I like my movies without filler, thank you.

Gabriel said...

John, I'm reading this book called Art in Motion: Animation Aesthetics, by Maureen Furniss. It's an academic book so I bet you'd never pick it up, it probably talks about many 'serious' artsy fartsy animation which you despise (i can't be sure, i've just begun). Anyway, I jumped back to the index and looked for your name. It talks about your troubles with censorship and it mentions that Vanessa Coffey sticked by your ideas. It also talks about how you couldn't deliver the cartoons in time because they asked you to change them over and over again. That's common knowledge around your fan base, but it's interesting to see it said in a book that strives for some objectiveness and whose author has not anything to do with you, as your supposed failing to meet the deadlines is a constant thing brought up by your defamers.

Jorge Garrido said...

This is a really good cartoon, but the ending shocked me. There was alot of changes from that first draft. I'm glad to see its structure laid out bare like this. Thanks, John!

Mr. Cunningham said...

I apologize if I'm wasting anyone's time here (though I imagine this blog is well managed), so I'll keep it short. I have to say it's been at least ten years since I've LAST viewed your work Mr. K, but I do have to say, in comparison to so much other media, that it stands the test of time. I've recently enjoyed the first season again and respond the way I did the first time I saw it. Laughter and joy. Thank you for creating something purposeful and exemplary.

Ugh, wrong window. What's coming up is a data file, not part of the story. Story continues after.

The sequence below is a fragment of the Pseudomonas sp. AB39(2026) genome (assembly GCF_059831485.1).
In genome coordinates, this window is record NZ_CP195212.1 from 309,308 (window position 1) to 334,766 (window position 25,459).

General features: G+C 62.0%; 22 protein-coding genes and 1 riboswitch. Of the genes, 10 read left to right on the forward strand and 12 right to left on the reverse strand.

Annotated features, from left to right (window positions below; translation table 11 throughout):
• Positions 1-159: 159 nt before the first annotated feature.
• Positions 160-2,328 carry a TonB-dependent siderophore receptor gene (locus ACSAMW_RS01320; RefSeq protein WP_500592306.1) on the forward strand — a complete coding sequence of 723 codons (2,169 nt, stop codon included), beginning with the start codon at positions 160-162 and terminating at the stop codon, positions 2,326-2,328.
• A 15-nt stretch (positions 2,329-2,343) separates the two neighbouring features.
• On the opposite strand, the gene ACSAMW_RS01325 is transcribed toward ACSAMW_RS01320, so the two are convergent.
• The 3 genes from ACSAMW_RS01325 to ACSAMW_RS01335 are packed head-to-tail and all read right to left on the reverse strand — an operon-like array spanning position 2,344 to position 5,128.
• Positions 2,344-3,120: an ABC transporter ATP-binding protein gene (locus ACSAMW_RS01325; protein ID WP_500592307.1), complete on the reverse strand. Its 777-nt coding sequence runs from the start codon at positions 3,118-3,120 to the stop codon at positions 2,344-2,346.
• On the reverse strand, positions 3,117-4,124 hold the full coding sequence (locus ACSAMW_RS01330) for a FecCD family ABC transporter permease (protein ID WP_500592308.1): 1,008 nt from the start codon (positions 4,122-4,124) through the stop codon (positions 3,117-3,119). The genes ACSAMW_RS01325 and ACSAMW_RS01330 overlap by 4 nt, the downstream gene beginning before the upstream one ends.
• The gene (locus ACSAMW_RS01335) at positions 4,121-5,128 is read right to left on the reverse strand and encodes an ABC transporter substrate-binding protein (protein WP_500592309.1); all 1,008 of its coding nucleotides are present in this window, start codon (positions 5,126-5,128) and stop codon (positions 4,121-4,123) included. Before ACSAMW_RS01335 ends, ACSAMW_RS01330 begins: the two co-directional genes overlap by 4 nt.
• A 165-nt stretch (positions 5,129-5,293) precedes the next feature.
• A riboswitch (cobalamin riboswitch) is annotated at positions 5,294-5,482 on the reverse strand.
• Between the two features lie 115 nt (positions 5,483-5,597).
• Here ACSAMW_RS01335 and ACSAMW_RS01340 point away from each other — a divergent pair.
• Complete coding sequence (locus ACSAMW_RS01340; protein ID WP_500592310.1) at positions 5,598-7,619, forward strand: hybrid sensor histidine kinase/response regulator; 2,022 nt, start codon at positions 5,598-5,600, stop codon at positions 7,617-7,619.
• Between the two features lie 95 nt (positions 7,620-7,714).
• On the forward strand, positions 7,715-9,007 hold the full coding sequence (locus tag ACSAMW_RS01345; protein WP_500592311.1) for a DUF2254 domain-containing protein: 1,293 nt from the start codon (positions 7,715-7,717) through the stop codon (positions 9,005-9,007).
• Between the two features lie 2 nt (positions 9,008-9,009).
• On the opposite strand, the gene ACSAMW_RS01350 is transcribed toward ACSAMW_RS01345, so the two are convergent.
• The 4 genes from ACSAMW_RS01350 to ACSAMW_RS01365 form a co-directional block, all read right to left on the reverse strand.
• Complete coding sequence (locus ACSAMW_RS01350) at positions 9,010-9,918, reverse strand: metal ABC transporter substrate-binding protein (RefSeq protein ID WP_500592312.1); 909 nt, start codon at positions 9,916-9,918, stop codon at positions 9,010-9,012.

a fan,
trevor cunningham

Ted said...

"Over time, without radical sceptics to shake things up and ask why there are formula ways of thinking, the bad habits build up and get larger and more prevalent until they become the sole elements of a story. Filler movies."

Have you considered that various people will find various things to act as filler for their formulas? For example, when the formula is to solely use what looks good in an individual drawing, or what is funny in an individual gag, that they could be put together to form a giant mess of a tv half hour?

JohnK said...

that would be at least a step in the right direction.

but it's not what this post is about. It's about story structure.

Roberto González said...

>>Now when you go to an animated feature, there are a hundred characters, none of which have a shred of real personality who act and move like every other animated feature character. This crowd of fake characters travels in a pack from place to place and learns to share and cooperate. There's a fake death scene to milk the pathos, heterosexual love interest between blank characters with no personality, a contrived complication that keeps the lovers in an obvious misunderstanding, non-melodic songs about hetero love by gay bands,... and on and on into endless formula and filler while you writhe in your seat waiting for something fresh and interesting to happen.>>

This is quite true, especially in all those CGI "wacky animals" movies we have had recently. However Pixar movies have usually good characters and the "filler" they use is not so different to the filler Disney used in the old days. In fact I think there are very few, if any, animated movies without filler. There is nothing like a Looney Tunes cartoon in a long feature movie. There is not a Bob Clampett movie (I wish there would be) I guess movies like The Three Caballeros or Make Mine Music have very little filler, and they are among my fave animated movies ever.